The situation changed when Felícia M. Fischer started as a post-doc at the Department of Botany and Zoology of Masaryk University, and Jakub Těšitel, a plant ecologist with solid statistical background, was appointed as an Associate Professor there. Both of them were interested in the dynamics of grassland vegetation and also had their research interests in dry grasslands on Děvín Hill. Thus, after 25 years of sampling, the data were analysed for the first time by Jakub and Kryštof, and Felícia linked the results to the ecological theory. As she is from Brazil, she had the advantage of having no preconceptions about the particular species in the dataset, which gave her a more independent view of the general trends than had the Czech botanists. The results were interesting, and for someone perhaps surprising: the grassland was very stable over several decades, which was also confirmed by the analysis of historical vegetation plots that existed from this area from different periods since 1930. The permanent plots showed that this stability was maintained by inter-annual weather fluctuations, which were reflected in considerable short-term vegetation dynamics. However, a series of dry years occurring since 2015 seems to have a stronger impact on this dry grassland than any climatic extremes recorded so far. Still, some more years of sampling will be needed to understand what is happening right now.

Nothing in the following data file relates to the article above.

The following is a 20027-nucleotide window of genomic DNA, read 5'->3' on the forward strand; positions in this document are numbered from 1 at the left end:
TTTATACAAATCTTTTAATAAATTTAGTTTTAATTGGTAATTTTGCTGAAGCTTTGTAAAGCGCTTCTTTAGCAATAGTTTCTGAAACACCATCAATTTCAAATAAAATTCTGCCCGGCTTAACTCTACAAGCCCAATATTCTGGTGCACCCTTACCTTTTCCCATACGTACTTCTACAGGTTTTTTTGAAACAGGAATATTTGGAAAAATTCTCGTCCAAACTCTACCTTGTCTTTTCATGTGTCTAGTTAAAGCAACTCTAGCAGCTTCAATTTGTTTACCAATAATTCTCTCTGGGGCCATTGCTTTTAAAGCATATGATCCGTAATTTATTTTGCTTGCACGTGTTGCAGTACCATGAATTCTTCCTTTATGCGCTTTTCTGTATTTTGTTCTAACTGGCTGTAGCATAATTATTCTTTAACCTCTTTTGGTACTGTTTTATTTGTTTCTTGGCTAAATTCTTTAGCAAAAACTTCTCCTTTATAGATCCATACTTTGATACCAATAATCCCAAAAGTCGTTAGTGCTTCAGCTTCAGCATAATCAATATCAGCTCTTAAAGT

When the manuscript was ready for submission, Jiří and Kryštof went together to sample Děvín permanent plots again. They were both glad that the first results of a 25-year study will be published soon, but at the same time, they felt it did not change anything in the life of permanent plots. They are not sampled primarily for the production of scientific papers. There is something more behind.
Danihelka, J. (2019) Permanent plots in dry grasslands on Děvín Hill, southern Moravia, Czech Republic. https://doi.org/10.6084/m9.figshare.9971039.v1
Brief personal summary: The authors of the JVS article are botanists and plant ecologists at the Department of Botany and Zoology, Masaryk University, Czech Republic. Felícia M. Fischer is a postdoc who previously studied and worked at the Universidade Federal do Rio Grande do Sul, Porto Alegre, Brasil. Kryštof Chytrý is a Master student working on the ecology of steppe and forest-steppe vegetation. Jakub Těšitel is an Associate Professor of Botany interested in hemiparasitic plants, vegetation ecology and restoration ecology. Milan Chytrý is a Professor of Botany with a broad interest in different topics in vegetation science, macroecology, invasion ecology and palaeoecology. And finally, Jiří Danihelka, the main character of this blog story, is an Assistant Professor and Curator of the Herbarium of Masaryk University (BRNU) interested in plant taxonomy, floristics and phytogeography.